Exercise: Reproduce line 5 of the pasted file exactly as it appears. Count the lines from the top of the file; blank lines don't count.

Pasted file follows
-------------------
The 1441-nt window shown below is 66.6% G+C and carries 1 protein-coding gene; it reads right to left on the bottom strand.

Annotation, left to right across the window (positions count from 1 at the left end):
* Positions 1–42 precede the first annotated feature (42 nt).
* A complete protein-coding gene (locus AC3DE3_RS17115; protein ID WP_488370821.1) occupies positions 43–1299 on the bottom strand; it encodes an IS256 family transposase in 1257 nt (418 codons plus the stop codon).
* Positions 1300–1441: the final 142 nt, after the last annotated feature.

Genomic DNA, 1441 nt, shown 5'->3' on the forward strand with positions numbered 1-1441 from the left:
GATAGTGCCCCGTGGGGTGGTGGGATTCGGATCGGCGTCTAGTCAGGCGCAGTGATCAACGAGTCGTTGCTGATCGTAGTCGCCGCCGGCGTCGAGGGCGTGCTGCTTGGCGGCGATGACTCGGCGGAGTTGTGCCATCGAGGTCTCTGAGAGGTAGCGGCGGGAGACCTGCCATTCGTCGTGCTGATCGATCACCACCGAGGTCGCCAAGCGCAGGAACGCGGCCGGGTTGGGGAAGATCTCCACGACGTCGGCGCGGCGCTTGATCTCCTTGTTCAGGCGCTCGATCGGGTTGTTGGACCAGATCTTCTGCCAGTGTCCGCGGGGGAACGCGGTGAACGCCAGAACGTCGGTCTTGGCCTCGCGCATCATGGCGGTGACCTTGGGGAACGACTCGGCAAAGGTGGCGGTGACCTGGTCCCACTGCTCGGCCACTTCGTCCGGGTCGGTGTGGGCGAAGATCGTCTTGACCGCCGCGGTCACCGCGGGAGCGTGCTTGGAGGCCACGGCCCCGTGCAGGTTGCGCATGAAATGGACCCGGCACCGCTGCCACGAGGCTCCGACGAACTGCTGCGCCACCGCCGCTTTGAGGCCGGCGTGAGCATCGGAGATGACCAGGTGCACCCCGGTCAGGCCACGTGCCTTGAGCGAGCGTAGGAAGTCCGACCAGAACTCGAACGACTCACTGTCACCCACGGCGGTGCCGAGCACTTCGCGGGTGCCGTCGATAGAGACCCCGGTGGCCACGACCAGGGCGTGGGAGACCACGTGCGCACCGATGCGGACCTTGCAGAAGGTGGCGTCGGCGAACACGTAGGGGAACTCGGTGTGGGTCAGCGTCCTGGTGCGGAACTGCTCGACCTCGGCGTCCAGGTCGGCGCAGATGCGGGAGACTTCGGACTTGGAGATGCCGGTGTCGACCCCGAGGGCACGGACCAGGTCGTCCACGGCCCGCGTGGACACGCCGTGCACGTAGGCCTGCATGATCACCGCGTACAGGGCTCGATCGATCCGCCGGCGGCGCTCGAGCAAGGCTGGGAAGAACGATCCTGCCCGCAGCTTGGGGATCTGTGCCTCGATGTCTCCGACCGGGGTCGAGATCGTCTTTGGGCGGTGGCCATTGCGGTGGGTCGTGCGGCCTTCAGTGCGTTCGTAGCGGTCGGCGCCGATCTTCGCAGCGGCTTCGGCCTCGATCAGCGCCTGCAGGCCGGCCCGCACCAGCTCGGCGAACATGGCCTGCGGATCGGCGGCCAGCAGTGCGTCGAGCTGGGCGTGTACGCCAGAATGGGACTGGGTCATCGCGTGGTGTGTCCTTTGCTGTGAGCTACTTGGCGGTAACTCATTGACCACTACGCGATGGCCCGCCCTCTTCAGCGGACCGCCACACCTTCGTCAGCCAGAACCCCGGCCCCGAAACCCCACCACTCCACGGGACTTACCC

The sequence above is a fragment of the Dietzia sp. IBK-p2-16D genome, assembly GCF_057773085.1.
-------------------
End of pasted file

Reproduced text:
* Positions 1300–1441: the final 142 nt, after the last annotated feature.